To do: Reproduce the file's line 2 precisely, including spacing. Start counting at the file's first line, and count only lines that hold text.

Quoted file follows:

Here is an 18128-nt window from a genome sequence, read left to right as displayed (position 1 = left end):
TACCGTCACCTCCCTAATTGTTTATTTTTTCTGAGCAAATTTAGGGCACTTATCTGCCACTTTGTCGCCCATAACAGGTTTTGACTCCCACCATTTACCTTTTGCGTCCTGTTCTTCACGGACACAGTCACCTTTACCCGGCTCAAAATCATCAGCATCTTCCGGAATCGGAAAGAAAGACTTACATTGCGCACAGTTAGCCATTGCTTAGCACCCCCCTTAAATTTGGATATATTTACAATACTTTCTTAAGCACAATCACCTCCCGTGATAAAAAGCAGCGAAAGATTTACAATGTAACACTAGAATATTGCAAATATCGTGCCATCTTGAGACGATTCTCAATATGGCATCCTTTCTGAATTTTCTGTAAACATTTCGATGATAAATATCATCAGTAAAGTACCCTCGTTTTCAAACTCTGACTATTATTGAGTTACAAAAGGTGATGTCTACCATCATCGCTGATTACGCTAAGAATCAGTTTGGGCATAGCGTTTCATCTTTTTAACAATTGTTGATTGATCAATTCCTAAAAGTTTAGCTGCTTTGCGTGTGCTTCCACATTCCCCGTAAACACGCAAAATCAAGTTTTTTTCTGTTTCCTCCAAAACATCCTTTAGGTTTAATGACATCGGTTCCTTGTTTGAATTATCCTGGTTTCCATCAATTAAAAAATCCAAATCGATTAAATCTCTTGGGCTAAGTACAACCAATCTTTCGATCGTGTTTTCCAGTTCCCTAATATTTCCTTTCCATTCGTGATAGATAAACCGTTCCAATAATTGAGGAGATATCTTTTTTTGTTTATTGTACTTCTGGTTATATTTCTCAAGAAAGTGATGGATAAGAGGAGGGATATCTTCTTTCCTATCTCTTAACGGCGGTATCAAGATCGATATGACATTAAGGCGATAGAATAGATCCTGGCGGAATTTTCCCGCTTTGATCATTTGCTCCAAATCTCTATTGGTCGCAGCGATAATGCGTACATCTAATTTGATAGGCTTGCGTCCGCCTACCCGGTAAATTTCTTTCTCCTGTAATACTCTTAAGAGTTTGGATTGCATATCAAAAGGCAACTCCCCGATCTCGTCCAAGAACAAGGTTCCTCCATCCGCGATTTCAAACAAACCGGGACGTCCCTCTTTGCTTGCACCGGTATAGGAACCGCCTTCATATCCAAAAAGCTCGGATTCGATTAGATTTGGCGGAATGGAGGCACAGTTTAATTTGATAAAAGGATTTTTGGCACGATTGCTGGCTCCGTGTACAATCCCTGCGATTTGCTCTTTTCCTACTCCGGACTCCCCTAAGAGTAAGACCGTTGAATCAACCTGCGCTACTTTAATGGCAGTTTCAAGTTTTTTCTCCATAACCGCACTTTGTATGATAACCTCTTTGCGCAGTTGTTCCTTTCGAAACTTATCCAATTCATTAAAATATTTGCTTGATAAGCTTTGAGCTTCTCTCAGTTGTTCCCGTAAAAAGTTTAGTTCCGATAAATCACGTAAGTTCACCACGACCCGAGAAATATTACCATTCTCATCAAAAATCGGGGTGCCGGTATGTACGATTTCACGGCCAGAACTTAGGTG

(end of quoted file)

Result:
TACCGTCACCTCCCTAATTGTTTATTTTTTCTGAGCAAATTTAGGGCACTTATCTGCCACTTTGTCGCCCATAACAGGTTTTGACTCCCACCATTTACCTTTTGCGTCCTGTTCTTCACGGACACAGTCACCTTTACCCGGCTCAAAATCATCAGCATCTTCCGGAATCGGAAAGAAAGACTTACATTGCGCACAGTTAGCCATTGCTTAGCACCCCCCTTAAATTTGGATATATTTACAATACTTTCTTAAGCACAATCACCTCCCGTGATAAAAAGCAGCGAAAGATTTACAATGTAACACTAGAATATTGCAAATATCGTGCCATCTTGAGACGATTCTCAATATGGCATCCTTTCTGAATTTTCTGTAAACATTTCGATGATAAATATCATCAGTAAAGTACCCTCGTTTTCAAACTCTGACTATTATTGAGTTACAAAAGGTGATGTCTACCATCATCGCTGATTACGCTAAGAATCAGTTTGGGCATAGCGTTTCATCTTTTTAACAATTGTTGATTGATCAATTCCTAAAAGTTTAGCTGCTTTGCGTGTGCTTCCACATTCCCCGTAAACACGCAAAATCAAGTTTTTTTCTGTTTCCTCCAAAACATCCTTTAGGTTTAATGACATCGGTTCCTTGTTTGAATTATCCTGGTTTCCATCAATTAAAAAATCCAAATCGATTAAATCTCTTGGGCTAAGTACAACCAATCTTTCGATCGTGTTTTCCAGTTCCCTAATATTTCCTTTCCATTCGTGATAGATAAACCGTTCCAATAATTGAGGAGATATCTTTTTTTGTTTATTGTACTTCTGGTTATATTTCTCAAGAAAGTGATGGATAAGAGGAGGGATATCTTCTTTCCTATCTCTTAACGGCGGTATCAAGATCGATATGACATTAAGGCGATAGAATAGATCCTGGCGGAATTTTCCCGCTTTGATCATTTGCTCCAAATCTCTATTGGTCGCAGCGATAATGCGTACATCTAATTTGATAGGCTTGCGTCCGCCTACCCGGTAAATTTCTTTCTCCTGTAATACTCTTAAGAGTTTGGATTGCATATCAAAAGGCAACTCCCCGATCTCGTCCAAGAACAAGGTTCCTCCATCCGCGATTTCAAACAAACCGGGACGTCCCTCTTTGCTTGCACCGGTATAGGAACCGCCTTCATATCCAAAAAGCTCGGATTCGATTAGATTTGGCGGAATGGAGGCACAGTTTAATTTGATAAAAGGATTTTTGGCACGATTGCTGGCTCCGTGTACAATCCCTGCGATTTGCTCTTTTCCTACTCCGGACTCCCCTAAGAGTAAGACCGTTGAATCAACCTGCGCTACTTTAATGGCAGTTTCAAGTTTTTTCTCCATAACCGCACTTTGTATGATAACCTCTTTGCGCAGTTGTTCCTTTCGAAACTTATCCAATTCATTAAAATATTTGCTTGATAAGCTTTGAGCTTCTCTCAGTTGTTCCCGTAAAAAGTTTAGTTCCGATAAATCACGTAAGTTCACCACGACCCGAGAAATATTACCATTCTCATCAAAAATCGGGGTGCCGGTATGTACGATTTCACGGCCAGAACTTAGGTG